As for the crossbenchers I believe that you will find they are in fact....drumroll....crossbenchers not Tories.

    One the reasons Thatcher abolished the GLC and MCCs is fairly obvious, they were shit. This combined with her, (genuine but something I disagree with), belief in centralism and a chance to pull the rug out from under Labour made their demise inevitable. She should have devolved power further down rather than up the chain and let Labour authorities collapse under the weight of having to be responsible for their own budgets. The closer the connection that people have between what they pay in tax and the services received the less, (to an extent), they will submit to handing over their earnings to the government.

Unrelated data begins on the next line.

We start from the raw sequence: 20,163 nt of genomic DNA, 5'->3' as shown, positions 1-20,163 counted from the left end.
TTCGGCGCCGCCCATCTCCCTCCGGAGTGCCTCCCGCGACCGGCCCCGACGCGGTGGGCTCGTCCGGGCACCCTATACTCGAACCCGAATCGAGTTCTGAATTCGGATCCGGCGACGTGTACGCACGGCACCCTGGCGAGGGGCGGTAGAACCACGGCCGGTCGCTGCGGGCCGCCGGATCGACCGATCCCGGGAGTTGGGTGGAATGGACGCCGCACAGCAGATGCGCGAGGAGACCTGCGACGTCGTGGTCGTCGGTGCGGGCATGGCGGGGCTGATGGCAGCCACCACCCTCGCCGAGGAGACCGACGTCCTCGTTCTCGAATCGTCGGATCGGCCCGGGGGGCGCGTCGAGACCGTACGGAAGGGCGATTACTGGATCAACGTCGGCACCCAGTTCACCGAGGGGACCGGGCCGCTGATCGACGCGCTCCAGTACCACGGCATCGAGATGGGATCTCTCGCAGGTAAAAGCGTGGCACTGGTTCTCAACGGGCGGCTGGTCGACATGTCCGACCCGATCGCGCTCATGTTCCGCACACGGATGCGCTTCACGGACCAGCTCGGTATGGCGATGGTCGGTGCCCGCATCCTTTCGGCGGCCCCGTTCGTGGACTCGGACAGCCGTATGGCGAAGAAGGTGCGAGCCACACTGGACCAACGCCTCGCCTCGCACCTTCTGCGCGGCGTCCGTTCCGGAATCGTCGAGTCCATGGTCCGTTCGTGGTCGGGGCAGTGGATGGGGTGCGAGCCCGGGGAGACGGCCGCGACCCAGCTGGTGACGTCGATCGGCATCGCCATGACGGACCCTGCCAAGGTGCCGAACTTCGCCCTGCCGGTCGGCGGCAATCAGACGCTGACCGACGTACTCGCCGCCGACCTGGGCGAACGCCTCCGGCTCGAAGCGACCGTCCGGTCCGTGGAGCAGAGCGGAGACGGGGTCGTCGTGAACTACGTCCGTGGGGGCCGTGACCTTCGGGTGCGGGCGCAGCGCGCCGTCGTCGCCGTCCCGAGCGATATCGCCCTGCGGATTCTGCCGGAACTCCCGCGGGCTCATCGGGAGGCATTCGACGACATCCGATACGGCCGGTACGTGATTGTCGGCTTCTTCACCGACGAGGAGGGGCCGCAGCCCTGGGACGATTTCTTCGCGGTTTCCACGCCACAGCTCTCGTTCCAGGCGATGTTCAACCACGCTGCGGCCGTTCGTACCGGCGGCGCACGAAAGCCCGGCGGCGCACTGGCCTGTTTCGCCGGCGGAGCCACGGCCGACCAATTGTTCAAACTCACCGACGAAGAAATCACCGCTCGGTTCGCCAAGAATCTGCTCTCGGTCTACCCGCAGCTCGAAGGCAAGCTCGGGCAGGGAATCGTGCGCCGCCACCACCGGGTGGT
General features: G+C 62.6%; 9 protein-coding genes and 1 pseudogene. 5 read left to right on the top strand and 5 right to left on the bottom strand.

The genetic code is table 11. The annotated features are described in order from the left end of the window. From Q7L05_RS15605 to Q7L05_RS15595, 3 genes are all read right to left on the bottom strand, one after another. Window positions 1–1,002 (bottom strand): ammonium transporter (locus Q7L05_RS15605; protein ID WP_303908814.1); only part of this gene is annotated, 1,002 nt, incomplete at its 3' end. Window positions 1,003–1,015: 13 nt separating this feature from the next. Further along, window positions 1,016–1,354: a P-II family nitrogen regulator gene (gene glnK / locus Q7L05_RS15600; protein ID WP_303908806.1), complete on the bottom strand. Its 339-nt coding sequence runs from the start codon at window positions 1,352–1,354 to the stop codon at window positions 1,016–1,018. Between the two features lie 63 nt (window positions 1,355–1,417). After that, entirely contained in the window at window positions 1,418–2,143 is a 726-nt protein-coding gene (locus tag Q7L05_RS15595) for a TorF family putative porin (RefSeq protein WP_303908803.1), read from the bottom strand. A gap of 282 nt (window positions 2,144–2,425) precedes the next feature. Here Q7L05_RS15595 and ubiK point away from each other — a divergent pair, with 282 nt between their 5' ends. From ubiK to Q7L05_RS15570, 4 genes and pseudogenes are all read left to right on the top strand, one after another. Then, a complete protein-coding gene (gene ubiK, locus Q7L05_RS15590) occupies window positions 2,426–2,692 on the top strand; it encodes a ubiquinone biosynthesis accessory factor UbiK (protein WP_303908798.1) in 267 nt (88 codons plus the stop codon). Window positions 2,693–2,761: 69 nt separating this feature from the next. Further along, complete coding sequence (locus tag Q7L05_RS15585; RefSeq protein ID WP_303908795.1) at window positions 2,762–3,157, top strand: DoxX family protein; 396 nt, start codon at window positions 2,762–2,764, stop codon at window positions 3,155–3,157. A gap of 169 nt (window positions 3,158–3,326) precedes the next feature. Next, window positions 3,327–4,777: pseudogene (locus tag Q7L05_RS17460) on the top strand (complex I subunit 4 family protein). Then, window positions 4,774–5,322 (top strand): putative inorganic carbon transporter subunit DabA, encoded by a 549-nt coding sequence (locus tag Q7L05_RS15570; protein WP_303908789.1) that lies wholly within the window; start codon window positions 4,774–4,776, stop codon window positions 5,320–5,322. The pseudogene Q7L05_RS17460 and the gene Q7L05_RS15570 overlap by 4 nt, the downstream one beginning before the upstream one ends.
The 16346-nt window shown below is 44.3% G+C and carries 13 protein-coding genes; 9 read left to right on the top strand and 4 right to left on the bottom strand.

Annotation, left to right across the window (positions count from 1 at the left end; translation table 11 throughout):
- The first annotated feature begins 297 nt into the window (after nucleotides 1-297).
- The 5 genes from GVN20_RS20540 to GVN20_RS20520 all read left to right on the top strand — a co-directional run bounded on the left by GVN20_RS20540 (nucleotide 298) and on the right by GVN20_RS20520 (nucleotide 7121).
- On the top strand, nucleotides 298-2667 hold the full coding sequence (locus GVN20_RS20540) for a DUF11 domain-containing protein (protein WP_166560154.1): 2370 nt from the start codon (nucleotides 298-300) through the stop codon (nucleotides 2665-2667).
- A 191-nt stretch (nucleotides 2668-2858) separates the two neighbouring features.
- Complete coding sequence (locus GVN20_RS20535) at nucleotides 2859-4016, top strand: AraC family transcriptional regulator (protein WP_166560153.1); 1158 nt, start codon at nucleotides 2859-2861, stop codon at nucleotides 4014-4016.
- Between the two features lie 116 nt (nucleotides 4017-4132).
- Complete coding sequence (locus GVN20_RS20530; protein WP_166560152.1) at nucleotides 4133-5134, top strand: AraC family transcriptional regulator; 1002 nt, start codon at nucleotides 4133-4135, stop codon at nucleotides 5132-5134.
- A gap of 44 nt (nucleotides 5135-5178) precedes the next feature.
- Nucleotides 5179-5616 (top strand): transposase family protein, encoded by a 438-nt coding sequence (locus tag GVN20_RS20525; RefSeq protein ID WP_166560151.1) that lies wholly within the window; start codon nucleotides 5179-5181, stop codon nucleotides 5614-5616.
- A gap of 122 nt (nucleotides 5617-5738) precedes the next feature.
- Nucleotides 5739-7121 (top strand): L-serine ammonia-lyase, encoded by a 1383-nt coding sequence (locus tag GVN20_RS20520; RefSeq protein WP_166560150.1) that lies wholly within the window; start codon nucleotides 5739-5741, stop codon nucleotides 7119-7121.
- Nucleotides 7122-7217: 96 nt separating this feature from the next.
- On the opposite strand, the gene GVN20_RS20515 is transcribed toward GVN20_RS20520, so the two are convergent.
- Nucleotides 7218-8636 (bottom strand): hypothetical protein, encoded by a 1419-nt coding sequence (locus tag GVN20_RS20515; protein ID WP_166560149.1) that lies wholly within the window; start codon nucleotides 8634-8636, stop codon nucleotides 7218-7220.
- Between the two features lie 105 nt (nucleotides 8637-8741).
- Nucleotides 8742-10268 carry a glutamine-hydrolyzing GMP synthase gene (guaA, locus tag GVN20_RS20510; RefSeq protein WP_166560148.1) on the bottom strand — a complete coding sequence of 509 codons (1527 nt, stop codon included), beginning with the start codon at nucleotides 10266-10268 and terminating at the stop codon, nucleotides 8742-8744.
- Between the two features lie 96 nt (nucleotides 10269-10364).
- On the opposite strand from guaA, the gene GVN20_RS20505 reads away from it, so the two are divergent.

I don't agree with capping donations, nor with restricting the ways in which parties can use them. Transparency is the key because any corruption becomes very obvious, (business park off the A1 (M) anyone?).

    I would still like to know why you support the Power recommendations if you are against state funding and how you would justify controlling the media.